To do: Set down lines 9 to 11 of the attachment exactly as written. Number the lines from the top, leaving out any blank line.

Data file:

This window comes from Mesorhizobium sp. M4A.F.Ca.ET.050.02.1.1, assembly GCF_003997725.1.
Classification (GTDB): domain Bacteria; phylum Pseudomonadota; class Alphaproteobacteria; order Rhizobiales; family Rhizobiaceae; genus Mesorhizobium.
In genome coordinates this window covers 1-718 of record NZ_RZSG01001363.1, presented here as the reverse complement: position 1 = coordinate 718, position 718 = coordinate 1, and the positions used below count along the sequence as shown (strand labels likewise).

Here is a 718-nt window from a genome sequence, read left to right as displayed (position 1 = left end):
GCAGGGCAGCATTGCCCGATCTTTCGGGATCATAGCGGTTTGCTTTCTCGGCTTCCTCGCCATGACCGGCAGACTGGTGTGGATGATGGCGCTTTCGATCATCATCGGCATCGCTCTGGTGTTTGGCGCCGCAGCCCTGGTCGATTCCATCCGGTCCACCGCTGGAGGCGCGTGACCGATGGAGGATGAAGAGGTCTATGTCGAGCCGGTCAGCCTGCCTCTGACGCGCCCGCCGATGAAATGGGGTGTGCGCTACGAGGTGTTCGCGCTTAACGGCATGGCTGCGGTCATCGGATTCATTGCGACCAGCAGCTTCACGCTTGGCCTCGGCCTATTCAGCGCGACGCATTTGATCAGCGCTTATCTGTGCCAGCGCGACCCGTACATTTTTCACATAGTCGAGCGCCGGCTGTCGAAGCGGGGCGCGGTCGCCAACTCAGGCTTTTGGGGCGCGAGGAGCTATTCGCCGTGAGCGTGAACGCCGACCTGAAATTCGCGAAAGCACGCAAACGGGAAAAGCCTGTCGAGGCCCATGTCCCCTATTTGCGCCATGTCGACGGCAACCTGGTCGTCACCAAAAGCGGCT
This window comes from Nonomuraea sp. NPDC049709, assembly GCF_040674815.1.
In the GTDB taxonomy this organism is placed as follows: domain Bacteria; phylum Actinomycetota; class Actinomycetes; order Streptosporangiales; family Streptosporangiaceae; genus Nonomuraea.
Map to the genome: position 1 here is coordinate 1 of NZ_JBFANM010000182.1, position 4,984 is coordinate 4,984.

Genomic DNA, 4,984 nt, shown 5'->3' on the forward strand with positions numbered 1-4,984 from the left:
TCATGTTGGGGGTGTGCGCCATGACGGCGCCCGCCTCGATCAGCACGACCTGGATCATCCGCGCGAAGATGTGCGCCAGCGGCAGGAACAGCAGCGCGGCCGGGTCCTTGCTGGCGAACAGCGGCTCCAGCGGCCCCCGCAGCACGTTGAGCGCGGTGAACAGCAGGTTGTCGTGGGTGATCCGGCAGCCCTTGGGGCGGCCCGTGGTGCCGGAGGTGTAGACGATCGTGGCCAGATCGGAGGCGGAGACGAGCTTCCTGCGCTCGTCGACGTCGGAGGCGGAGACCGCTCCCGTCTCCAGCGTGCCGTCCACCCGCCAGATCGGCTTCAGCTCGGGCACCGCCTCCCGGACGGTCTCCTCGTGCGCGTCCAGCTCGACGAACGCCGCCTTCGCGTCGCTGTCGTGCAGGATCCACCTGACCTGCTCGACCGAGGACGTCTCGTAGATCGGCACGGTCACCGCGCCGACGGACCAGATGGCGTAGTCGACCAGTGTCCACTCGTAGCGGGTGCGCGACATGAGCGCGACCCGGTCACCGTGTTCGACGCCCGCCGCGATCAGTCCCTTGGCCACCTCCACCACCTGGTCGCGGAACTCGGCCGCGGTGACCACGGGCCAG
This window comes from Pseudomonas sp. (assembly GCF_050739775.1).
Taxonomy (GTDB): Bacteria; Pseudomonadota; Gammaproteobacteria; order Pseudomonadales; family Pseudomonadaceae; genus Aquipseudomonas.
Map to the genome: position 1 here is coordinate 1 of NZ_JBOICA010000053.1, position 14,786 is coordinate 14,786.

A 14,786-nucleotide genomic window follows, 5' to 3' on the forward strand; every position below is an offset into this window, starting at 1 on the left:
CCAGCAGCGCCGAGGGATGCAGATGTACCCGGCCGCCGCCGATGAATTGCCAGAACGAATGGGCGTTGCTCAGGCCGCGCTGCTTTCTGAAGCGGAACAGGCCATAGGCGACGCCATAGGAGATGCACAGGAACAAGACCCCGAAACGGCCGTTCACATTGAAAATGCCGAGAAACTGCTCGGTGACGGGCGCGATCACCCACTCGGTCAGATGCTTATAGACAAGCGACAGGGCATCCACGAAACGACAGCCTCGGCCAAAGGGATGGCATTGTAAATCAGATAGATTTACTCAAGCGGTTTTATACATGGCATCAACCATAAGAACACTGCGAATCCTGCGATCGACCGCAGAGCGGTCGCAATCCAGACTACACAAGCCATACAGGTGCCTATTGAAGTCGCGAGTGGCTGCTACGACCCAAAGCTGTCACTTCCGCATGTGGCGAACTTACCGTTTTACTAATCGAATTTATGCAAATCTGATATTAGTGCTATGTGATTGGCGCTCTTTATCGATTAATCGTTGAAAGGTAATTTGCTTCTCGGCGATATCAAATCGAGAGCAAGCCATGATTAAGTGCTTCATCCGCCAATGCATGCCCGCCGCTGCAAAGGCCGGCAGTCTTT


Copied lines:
Genomic DNA, 4,984 nt, shown 5'->3' on the forward strand with positions numbered 1-4,984 from the left:
TCATGTTGGGGGTGTGCGCCATGACGGCGCCCGCCTCGATCAGCACGACCTGGATCATCCGCGCGAAGATGTGCGCCAGCGGCAGGAACAGCAGCGCGGCCGGGTCCTTGCTGGCGAACAGCGGCTCCAGCGGCCCCCGCAGCACGTTGAGCGCGGTGAACAGCAGGTTGTCGTGGGTGATCCGGCAGCCCTTGGGGCGGCCCGTGGTGCCGGAGGTGTAGACGATCGTGGCCAGATCGGAGGCGGAGACGAGCTTCCTGCGCTCGTCGACGTCGGAGGCGGAGACCGCTCCCGTCTCCAGCGTGCCGTCCACCCGCCAGATCGGCTTCAGCTCGGGCACCGCCTCCCGGACGGTCTCCTCGTGCGCGTCCAGCTCGACGAACGCCGCCTTCGCGTCGCTGTCGTGCAGGATCCACCTGACCTGCTCGACCGAGGACGTCTCGTAGATCGGCACGGTCACCGCGCCGACGGACCAGATGGCGTAGTCGACCAGTGTCCACTCGTAGCGGGTGCGCGACATGAGCGCGACCCGGTCACCGTGTTCGACGCCCGCCGCGATCAGTCCCTTGGCCACCTCCACCACCTGGTCGCGGAACTCGGCCGCGGTGACCACGGGCCAG
This window comes from Pseudomonas sp. (assembly GCF_050739775.1).